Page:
One night during the training, I had dinner out on a patio with Karen Washington, an AIDS ministry lay leader at Friendship Baptist Church in Dallas. Washington, 37, tested positive at 23, but avoided taking HAART until three years ago because, she says, “I didn’t want to be a guinea pig.” She found out about her status while stationed on a U.S. Air Force base in London in 1987. “At the time I didn1t even know what the disease was,” she says, though she noticed that other blacks -- but not whites -- on her base were experiencing the same thing. “People in the government are always working on things that we’ll never know about. I thought that I might have gotten AIDS because something went wrong in the lab.” Williams says her mistrust of the government only grew in the ’90s after she heard reports of the mysterious symptoms of Gulf War Syndrome. She only went on HAART, years later, out of respect for her increasingly worried mother. For now, she’s doing well: Her CD4s are just shy of 500, and her viral load is undetectable.
As Washington and other PWAs at Tuskegee opened up to me about their postdiagnosis searchings, I found myself identifying with their fears, and with their basic suspicion about the disease and the drugs. As an African-American AIDS journalist, I have access to cutting-edge treatment information, and yet I haven’t been to a doctor in a year and a half. Maybe the truth is I’ve examined every crackpot theory from Tuskegee to Cleveland with an open mind because, quietly, I hope I can believe one of them. When you’re asymptomatic like I am, you really want to believe that AIDS can’t happen; if Valentine and Cost are right, and AIDS isn’t real, then I could distance myself from the virus in my blood.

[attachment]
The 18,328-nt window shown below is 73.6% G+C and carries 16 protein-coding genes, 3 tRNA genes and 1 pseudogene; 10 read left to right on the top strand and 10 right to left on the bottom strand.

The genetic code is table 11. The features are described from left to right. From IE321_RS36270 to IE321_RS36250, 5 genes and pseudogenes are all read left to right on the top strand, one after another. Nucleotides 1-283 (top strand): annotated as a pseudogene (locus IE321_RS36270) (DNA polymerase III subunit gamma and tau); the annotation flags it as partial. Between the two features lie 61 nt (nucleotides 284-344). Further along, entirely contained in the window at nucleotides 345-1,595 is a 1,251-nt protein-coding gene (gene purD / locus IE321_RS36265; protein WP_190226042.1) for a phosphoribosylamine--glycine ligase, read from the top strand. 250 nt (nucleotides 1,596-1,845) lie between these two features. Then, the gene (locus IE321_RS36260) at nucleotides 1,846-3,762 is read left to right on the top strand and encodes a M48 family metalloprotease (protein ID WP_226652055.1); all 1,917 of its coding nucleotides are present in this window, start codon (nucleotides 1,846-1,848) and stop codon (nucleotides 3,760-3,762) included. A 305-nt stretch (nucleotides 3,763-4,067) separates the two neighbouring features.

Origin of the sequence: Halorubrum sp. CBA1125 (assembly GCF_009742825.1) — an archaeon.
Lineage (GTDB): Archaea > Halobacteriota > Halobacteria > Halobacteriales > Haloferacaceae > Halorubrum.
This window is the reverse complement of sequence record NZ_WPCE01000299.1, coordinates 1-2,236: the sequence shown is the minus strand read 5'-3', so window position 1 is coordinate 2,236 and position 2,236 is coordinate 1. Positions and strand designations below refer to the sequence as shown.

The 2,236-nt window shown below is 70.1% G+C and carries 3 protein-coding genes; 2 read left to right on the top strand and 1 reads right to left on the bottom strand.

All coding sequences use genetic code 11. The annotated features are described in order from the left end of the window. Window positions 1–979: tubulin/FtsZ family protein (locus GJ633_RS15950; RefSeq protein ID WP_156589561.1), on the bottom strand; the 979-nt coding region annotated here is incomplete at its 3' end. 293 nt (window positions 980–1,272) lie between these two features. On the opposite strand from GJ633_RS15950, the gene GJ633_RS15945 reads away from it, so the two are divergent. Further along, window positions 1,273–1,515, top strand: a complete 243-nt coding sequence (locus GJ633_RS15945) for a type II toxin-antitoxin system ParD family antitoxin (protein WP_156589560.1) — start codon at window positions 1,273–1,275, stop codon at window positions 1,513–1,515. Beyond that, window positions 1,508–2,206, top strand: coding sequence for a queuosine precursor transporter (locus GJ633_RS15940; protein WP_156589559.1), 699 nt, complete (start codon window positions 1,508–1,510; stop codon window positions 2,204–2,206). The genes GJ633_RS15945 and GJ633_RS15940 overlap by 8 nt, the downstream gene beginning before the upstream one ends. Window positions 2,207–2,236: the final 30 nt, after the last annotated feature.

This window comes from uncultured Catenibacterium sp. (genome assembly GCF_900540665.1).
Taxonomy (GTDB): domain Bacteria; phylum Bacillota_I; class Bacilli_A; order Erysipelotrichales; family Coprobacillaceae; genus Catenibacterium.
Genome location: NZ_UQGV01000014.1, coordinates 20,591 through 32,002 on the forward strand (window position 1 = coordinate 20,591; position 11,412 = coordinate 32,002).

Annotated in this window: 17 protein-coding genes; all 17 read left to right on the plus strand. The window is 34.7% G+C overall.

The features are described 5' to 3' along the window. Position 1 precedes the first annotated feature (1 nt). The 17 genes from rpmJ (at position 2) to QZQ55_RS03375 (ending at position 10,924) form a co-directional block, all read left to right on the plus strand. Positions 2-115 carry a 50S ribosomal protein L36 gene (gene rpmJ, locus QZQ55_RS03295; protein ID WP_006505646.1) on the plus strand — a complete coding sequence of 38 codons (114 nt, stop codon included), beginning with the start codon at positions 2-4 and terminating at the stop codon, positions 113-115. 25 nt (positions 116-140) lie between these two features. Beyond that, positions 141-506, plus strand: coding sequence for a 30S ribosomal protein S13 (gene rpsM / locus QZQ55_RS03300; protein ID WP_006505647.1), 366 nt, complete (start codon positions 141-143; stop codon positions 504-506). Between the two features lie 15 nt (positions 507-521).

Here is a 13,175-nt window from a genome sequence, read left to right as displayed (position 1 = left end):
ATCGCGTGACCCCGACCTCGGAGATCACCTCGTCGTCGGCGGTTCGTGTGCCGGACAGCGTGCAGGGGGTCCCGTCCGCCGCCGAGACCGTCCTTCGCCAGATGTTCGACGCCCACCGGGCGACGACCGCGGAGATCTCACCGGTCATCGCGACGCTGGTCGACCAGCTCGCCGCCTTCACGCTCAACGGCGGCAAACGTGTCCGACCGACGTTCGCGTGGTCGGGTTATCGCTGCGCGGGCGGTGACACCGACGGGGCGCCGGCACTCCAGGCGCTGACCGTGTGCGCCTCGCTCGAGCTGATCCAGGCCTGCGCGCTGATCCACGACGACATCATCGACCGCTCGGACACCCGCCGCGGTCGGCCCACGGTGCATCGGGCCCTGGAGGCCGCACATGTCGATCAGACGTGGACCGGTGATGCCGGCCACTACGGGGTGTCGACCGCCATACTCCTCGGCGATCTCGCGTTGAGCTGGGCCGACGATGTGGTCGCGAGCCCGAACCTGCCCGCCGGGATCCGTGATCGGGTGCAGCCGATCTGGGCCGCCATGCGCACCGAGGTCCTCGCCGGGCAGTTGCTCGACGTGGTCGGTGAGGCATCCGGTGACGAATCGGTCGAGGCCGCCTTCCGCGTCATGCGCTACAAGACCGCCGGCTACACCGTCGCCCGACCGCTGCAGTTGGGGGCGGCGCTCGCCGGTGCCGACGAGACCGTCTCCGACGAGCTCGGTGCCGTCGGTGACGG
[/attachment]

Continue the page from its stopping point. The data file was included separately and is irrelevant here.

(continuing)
Three months after the conference, I trek up to Columbia University at the edge of Harlem to sit down with African-American scholars Mindy Fullilove, MD, a psychiatrist, and Robert Fullilove, EdD, a statistician and theologian, whom I met in Tuskegee. After 17 years of marriage and 14 years of partnered community research, the Fulliloves have their rountine down pat. Today, she fields calls whle he answers my questions. “As we’ve talked to people who are HIV infected, but are not interested in getting treatment, who have a completely different worldview about their illness and what they ought to do about it, it becomes very clear that saying, “Trust your doctor’ is not enough to make them accept advice,” Fullilove says. “They simply don’t accept science as the final word on what they should do about their health.”